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The Punishment and the Crime

Banks Don’t Go to Prison

by CHRISTOPHER BRAUCHLI

It was just an unfortunate coincidence that the reports were almost juxtaposed-the reports of the punishment given Stephanie George and that given HSBC and UBS.   Stephanie, of course, was not the first.

William James Rummel has been imprisoned since the late 1970s and will be there for the rest of his life.  That is because he was convicted of three crimes.  He used a credit card to obtain $80 worth of goods and services, a crime for which he served 3 years in jail.  When he got out he passed a forged check in the amount of $23.86 which bought him 4 years in jail.  He ended his career as an air conditioning repairman, charging a customer $120.75 for a repair with which the customer was not satisfied.  He refused to return the money and was convicted of obtaining money under false pretenses.  Since that was his third conviction he was sentenced to life in prison. In reviewing his sentence the U.S. Supreme Court said his life sentence did not constitute cruel and unusual punishment. Commenting on the Court’s finding Justice Rehnquist said: “We all of course, would like to think that we are ‘moving down the road toward human decency. . . .’ Within the confines of this judicial proceeding, however, we have no way of knowing in which direction that road lies.” Some legal cartographers could probably have helped the Justice out.

On December 12, 2012 the New York Times described the plight of Stephanie George. Her boyfriend stashed a lockbox with a half-kilogram of cocaine in her attic and when the police found it she was charged with its possession even though she claimed not to have known of its presence in her house.  The judge said he thought the sentence unreasonable but he was compelled by governing statutes to sentence Ms. George to  life in prison. In contemplating their fates Ms. George and Mr. Rummel (and many others) may well wonder how things could have come out differently for them.  The answer is, they should have been banks.  Banks don’t go to prison even though they are persons and even when their offenses involve billions of dollars.

On the same day that Ms. George’s plight was described,  HSBC agreed to pay $1.92 billion for worse things than failing to properly repair an air conditioning unit or store a bit of coke. According to the Senate Subcommittee on Investigations in a report issued in July 2012,  the bank “exposed the U.S. financial system to a wide array of money laundering, drug trafficking, and terrorist financing risks due to poor anti-money laundering controls.”  The banks’ conduct enabled Mexican drug cartels to launder tainted money through the American financial system, and the bank worked closely with Saudi Arabian banks linked to terrorists.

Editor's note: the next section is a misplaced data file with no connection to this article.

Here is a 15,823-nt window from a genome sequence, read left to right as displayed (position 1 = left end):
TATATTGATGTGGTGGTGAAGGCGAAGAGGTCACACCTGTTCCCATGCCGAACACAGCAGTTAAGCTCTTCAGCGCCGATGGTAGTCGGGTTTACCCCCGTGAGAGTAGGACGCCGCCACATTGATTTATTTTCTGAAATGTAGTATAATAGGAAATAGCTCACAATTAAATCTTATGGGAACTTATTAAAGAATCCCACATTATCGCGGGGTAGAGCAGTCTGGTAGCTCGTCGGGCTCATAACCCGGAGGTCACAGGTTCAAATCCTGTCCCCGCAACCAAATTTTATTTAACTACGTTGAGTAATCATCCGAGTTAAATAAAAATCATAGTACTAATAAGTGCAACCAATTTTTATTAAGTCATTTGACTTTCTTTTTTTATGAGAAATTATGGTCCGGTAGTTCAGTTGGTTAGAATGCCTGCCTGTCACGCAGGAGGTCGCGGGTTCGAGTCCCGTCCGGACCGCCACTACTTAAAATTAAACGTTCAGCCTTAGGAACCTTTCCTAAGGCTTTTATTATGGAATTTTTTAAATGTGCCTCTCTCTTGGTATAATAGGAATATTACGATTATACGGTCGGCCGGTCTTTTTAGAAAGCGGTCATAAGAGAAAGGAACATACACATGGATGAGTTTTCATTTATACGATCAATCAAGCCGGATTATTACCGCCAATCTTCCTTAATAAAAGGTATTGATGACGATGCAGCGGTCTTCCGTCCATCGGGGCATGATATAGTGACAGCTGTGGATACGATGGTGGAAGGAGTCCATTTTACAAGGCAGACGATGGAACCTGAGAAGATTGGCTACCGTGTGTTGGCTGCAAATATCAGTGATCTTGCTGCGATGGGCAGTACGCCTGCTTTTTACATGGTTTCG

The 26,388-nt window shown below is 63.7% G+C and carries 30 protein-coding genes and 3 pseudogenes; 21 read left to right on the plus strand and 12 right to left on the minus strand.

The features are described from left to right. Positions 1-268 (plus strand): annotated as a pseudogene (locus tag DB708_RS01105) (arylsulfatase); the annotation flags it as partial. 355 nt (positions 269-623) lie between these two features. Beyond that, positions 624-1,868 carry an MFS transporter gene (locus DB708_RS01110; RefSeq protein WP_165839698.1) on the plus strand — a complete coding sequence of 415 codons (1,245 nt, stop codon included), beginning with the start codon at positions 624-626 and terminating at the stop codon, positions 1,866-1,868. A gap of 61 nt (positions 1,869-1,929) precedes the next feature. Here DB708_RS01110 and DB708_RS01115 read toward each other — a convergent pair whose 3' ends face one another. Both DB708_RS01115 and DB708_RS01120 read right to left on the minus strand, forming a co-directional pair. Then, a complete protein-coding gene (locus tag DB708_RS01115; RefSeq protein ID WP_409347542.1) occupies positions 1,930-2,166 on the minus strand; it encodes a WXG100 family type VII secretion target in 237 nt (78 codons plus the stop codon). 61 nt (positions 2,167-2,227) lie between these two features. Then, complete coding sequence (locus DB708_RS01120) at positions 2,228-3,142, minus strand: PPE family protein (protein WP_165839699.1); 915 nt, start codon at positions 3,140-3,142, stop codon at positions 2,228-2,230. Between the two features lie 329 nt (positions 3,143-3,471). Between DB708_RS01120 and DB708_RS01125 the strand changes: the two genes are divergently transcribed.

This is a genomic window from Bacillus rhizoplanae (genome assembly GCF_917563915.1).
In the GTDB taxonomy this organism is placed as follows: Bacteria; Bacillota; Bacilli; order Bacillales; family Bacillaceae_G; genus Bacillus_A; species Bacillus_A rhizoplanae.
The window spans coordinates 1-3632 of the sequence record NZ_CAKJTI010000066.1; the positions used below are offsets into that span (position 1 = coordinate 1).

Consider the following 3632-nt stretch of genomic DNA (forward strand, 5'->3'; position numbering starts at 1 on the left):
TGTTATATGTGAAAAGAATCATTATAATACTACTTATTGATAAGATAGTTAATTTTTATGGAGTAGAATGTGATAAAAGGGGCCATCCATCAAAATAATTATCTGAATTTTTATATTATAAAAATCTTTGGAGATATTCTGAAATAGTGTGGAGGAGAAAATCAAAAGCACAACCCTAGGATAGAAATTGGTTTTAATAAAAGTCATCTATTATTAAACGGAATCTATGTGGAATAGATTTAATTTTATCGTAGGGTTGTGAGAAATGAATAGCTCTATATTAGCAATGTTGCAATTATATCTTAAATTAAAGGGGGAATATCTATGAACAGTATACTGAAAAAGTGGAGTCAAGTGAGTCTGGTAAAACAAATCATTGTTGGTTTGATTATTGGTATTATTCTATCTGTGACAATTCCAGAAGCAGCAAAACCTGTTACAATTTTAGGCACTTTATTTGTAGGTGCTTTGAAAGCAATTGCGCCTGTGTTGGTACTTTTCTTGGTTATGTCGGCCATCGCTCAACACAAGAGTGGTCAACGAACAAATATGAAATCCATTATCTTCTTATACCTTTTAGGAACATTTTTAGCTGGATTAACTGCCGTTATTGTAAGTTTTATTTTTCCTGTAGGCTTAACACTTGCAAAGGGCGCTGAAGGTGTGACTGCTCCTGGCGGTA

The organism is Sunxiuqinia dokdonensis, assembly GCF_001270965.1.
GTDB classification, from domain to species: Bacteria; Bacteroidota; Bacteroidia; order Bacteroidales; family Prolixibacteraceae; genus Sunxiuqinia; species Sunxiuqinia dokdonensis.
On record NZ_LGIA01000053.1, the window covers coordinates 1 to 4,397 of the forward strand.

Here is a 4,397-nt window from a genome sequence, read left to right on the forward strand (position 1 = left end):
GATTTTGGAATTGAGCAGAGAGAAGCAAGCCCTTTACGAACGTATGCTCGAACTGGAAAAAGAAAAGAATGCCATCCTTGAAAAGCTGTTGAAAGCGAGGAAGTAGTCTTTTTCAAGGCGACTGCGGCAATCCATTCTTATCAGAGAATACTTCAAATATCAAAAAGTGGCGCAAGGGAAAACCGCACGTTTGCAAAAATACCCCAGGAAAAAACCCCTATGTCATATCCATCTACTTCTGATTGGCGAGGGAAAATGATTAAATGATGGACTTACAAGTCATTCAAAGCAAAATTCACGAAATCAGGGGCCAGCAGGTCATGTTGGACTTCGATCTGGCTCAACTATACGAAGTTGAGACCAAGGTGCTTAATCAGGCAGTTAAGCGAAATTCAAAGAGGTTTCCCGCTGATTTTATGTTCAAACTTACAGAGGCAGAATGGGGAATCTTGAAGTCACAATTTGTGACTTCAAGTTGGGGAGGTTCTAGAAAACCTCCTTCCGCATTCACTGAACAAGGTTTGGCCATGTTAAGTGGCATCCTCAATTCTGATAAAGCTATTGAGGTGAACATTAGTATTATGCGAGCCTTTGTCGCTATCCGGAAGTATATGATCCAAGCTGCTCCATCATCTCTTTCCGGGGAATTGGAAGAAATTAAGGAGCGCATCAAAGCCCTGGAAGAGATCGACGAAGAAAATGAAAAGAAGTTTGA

The bank is a person for purpose of making political contributions to assorted candidates but it is not a person for purposes of being charged with criminal wrongdoing or  going to jail. A criminal indictment of either the bank person or a human person, we are told,  might place the institution at risk of collapse.  Critics can take comfort in knowing that the bank did not get off scot-free. In addition to paying $1.92 billion to settle the charges against it, it will enter into a deferred prosecution agreement that suggests if it or a human person doesn’t mend its ways criminal charges might yet be brought.  Lanny Breuer, the head of the Justice Department’s criminal division said that:  “HSBC is being held accountable for stunning failures of oversight-and worse-that led the bank to permit narcotics traffickers and others to launder hundreds of millions of dollars through HSBC subsidiaries, and to facilitate hundreds of millions more in transactions with sanctioned countries.” Having described its actions he nonetheless defended the punishment saying  it was a “just, very real and very powerful result.”  He’s right.  $1.92 billion is a lot of money and it means that instead of HSBC having  a 2011 profit of $22 billion it will only have a profit of about $20 billion.

December 19  we learned that UBS had settled with U.S. and British regulators for having manipulated LIBOR rates.  (LIBOR is the interest rate banks charge each other for inter-bank loans.  Depending on what time period one is examining the bank was either reporting artificially high rates or artificially low rates in order to deceive regulators and/or make money.)  According to the Wall Street Journal, its review of a federal report suggests Fannie Mae and Freddie Mac may have lost more than $3 billion as a result of the manipulation of LIBOR. UBS is not facing criminal charges since they might  endanger its stability.  Its Japanese branch “has agreed to enter a plea to one count of wire fraud relating to the manipulation of certain benchmark interest rates, including Yen Libor.”  The bank is not going to jail for the same reason HSBC is not going to jail.  Federal Regulators said if criminal charges were brought the bank’s stability would be threatened.

Mr. Rummel and Ms. George greatly regret the fact that they were not in the banking business.  Their incarceration has greatly affected their stability.

Christopher Brauchli is an attorney based in Boulder, Colorado. He can be reached at: brauchli.56@post.harvard.edu